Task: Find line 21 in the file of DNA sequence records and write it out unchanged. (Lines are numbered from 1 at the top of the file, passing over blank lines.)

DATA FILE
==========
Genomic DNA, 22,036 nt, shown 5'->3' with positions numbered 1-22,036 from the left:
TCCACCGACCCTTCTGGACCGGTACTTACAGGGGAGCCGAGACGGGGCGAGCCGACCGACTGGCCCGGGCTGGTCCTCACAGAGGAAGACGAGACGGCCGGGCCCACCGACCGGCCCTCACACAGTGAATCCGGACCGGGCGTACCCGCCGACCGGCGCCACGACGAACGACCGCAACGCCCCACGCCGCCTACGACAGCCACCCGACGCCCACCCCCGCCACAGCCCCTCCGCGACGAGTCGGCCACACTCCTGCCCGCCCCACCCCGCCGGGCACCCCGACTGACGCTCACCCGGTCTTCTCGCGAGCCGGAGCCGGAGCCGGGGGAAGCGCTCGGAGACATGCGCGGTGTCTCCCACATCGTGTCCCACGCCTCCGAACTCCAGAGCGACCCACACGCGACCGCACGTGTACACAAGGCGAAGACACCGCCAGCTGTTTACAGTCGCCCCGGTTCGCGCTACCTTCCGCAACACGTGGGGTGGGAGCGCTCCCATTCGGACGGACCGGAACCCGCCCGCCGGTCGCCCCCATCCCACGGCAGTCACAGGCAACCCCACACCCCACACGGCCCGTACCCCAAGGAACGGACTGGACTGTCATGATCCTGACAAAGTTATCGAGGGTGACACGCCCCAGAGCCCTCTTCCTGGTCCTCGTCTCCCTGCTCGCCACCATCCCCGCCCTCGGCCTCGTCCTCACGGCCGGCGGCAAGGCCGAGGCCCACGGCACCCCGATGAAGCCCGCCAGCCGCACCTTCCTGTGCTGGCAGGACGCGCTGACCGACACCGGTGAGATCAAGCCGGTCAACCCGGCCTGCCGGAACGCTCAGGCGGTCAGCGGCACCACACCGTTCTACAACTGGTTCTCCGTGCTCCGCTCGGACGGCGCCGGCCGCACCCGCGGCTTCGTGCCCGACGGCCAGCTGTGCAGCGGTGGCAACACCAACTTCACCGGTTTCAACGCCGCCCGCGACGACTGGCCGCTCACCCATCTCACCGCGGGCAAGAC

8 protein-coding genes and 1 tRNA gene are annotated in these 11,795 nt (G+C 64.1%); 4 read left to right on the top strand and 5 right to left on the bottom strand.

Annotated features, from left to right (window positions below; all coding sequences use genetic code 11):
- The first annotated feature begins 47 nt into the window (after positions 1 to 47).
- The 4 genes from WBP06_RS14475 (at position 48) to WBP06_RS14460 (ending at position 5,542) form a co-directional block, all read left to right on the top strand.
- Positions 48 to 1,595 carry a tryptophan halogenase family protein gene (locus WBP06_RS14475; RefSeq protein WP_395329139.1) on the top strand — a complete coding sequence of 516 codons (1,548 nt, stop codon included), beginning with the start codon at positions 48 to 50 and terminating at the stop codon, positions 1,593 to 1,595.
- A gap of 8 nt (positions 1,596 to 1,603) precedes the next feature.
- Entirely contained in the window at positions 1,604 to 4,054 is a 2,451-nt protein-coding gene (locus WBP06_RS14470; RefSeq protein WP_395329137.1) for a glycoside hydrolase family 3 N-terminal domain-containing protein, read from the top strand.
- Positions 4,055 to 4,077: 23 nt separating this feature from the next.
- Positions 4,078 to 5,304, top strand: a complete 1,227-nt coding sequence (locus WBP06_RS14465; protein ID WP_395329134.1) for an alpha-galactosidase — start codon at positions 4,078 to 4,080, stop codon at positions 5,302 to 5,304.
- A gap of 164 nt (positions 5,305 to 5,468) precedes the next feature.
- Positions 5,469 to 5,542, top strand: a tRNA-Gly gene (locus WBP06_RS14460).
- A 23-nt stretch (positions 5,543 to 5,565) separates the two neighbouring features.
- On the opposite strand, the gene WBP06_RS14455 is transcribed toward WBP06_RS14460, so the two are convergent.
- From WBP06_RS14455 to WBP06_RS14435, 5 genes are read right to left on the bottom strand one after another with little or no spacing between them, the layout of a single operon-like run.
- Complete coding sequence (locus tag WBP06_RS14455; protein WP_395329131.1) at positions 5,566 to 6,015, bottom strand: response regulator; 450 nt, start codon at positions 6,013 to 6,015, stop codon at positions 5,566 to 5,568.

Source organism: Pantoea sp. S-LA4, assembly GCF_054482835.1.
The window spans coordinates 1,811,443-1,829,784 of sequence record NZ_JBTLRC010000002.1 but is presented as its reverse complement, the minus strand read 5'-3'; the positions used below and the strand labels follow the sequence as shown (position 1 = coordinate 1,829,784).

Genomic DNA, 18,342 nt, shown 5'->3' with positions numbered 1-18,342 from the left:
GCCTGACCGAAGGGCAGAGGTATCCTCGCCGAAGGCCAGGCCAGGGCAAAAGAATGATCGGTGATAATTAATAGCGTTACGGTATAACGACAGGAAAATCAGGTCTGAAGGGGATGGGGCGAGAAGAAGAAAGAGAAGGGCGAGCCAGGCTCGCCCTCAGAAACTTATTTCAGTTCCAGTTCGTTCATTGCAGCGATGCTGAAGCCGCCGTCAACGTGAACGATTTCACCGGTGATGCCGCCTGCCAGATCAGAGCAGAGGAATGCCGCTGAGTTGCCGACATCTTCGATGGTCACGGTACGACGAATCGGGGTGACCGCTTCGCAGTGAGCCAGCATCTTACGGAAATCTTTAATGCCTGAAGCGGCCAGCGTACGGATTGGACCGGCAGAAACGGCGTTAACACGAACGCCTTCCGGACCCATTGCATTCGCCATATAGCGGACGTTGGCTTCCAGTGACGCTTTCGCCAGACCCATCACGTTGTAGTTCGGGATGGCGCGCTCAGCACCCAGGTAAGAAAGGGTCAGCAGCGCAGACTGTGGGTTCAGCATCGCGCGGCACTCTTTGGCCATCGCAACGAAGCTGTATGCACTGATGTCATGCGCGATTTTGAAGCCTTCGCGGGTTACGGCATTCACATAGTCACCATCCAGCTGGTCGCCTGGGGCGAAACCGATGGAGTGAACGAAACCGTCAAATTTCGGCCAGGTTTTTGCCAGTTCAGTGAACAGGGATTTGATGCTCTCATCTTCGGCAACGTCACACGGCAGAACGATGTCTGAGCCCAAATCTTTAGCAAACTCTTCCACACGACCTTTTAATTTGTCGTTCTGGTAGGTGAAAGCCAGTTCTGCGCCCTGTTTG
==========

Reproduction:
GCCTGACCGAAGGGCAGAGGTATCCTCGCCGAAGGCCAGGCCAGGGCAAAAGAATGATCGGTGATAATTAATAGCGTTACGGTATAACGACAGGAAAATCAGGTCTGAAGGGGATGGGGCGAGAAGAAGAAAGAGAAGGGCGAGCCAGGCTCGCCCTCAGAAACTTATTTCAGTTCCAGTTCGTTCATTGCAGCGATGCTGAAGCCGCCGTCAACGTGAACGATTTCACCGGTGATGCCGCCTGCCAGATCAGAGCAGAGGAATGCCGCTGAGTTGCCGACATCTTCGATGGTCACGGTACGACGAATCGGGGTGACCGCTTCGCAGTGAGCCAGCATCTTACGGAAATCTTTAATGCCTGAAGCGGCCAGCGTACGGATTGGACCGGCAGAAACGGCGTTAACACGAACGCCTTCCGGACCCATTGCATTCGCCATATAGCGGACGTTGGCTTCCAGTGACGCTTTCGCCAGACCCATCACGTTGTAGTTCGGGATGGCGCGCTCAGCACCCAGGTAAGAAAGGGTCAGCAGCGCAGACTGTGGGTTCAGCATCGCGCGGCACTCTTTGGCCATCGCAACGAAGCTGTATGCACTGATGTCATGCGCGATTTTGAAGCCTTCGCGGGTTACGGCATTCACATAGTCACCATCCAGCTGGTCGCCTGGGGCGAAACCGATGGAGTGAACGAAACCGTCAAATTTCGGCCAGGTTTTTGCCAGTTCAGTGAACAGGGATTTGATGCTCTCATCTTCGGCAACGTCACACGGCAGAACGATGTCTGAGCCCAAATCTTTAGCAAACTCTTCCACACGACCTTTTAATTTGTCGTTCTGGTAGGTGAAAGCCAGTTCTGCGCCCTGTTTG